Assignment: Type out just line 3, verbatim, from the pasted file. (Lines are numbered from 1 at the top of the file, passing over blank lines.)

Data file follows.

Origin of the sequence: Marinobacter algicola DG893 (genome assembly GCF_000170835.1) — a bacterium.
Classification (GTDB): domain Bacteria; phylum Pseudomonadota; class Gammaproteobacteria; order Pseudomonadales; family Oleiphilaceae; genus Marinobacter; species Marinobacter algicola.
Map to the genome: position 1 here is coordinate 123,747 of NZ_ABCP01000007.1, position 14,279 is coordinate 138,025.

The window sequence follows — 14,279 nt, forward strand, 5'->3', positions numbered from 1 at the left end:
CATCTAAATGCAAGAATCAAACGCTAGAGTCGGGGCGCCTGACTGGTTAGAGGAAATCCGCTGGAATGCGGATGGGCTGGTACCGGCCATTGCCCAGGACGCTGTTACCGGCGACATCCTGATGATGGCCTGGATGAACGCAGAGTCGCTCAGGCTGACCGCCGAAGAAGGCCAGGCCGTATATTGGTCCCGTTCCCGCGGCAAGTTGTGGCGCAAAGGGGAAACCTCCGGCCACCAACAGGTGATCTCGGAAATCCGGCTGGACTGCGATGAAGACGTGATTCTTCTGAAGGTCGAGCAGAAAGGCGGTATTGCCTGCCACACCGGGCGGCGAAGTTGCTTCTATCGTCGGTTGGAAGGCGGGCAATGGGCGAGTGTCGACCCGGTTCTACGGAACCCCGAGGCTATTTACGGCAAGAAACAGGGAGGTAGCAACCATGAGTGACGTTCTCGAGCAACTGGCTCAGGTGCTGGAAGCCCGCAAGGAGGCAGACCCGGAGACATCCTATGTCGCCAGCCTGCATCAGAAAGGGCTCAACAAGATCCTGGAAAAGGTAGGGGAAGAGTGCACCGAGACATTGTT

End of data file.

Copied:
Map to the genome: position 1 here is coordinate 123,747 of NZ_ABCP01000007.1, position 14,279 is coordinate 138,025.